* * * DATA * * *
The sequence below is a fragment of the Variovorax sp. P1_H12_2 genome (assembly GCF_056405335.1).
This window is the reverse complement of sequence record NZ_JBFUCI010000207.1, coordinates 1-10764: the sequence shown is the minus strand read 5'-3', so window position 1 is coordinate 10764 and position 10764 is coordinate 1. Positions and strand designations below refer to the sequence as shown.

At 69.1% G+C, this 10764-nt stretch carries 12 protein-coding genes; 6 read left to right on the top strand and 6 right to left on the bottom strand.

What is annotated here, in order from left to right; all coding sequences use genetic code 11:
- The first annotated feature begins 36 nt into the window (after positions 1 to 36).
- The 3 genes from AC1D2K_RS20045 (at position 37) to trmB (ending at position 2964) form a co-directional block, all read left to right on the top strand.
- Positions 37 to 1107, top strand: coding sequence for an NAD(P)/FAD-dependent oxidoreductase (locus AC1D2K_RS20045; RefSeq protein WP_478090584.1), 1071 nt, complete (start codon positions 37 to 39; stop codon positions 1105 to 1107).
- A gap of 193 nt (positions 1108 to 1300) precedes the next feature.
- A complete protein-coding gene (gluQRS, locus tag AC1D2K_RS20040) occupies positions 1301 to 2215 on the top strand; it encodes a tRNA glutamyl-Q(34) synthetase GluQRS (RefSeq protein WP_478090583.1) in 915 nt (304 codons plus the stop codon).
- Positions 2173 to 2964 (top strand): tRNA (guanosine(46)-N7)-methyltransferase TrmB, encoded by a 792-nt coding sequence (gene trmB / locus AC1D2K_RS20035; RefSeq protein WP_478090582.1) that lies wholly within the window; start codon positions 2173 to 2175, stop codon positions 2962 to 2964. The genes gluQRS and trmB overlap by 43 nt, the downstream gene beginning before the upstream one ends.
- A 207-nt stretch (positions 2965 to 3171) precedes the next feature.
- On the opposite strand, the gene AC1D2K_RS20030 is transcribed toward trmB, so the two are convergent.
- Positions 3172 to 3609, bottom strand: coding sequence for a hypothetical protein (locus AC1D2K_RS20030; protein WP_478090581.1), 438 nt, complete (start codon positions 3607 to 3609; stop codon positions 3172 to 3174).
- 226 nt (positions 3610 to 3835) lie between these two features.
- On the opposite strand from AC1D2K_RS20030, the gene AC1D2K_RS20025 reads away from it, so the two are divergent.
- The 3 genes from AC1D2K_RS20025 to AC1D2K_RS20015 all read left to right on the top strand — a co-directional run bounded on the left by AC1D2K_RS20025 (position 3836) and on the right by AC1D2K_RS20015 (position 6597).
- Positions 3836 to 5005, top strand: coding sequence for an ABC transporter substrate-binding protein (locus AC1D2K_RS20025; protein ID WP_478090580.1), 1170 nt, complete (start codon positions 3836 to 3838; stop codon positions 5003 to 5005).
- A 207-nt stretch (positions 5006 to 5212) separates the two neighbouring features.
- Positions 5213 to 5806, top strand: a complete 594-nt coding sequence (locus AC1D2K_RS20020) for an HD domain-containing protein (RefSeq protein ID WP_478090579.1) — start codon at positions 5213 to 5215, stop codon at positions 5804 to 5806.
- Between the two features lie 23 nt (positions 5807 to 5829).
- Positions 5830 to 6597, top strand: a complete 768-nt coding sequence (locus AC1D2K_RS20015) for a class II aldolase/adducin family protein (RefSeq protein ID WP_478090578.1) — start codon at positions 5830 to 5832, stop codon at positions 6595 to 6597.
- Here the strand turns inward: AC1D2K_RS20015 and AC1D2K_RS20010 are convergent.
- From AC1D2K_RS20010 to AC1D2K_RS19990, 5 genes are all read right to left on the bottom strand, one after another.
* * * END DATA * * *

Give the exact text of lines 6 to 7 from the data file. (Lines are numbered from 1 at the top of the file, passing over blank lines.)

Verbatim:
- The 3 genes from AC1D2K_RS20045 (at position 37) to trmB (ending at position 2964) form a co-directional block, all read left to right on the top strand.
- Positions 37 to 1107, top strand: coding sequence for an NAD(P)/FAD-dependent oxidoreductase (locus AC1D2K_RS20045; RefSeq protein WP_478090584.1), 1071 nt, complete (start codon positions 37 to 39; stop codon positions 1105 to 1107).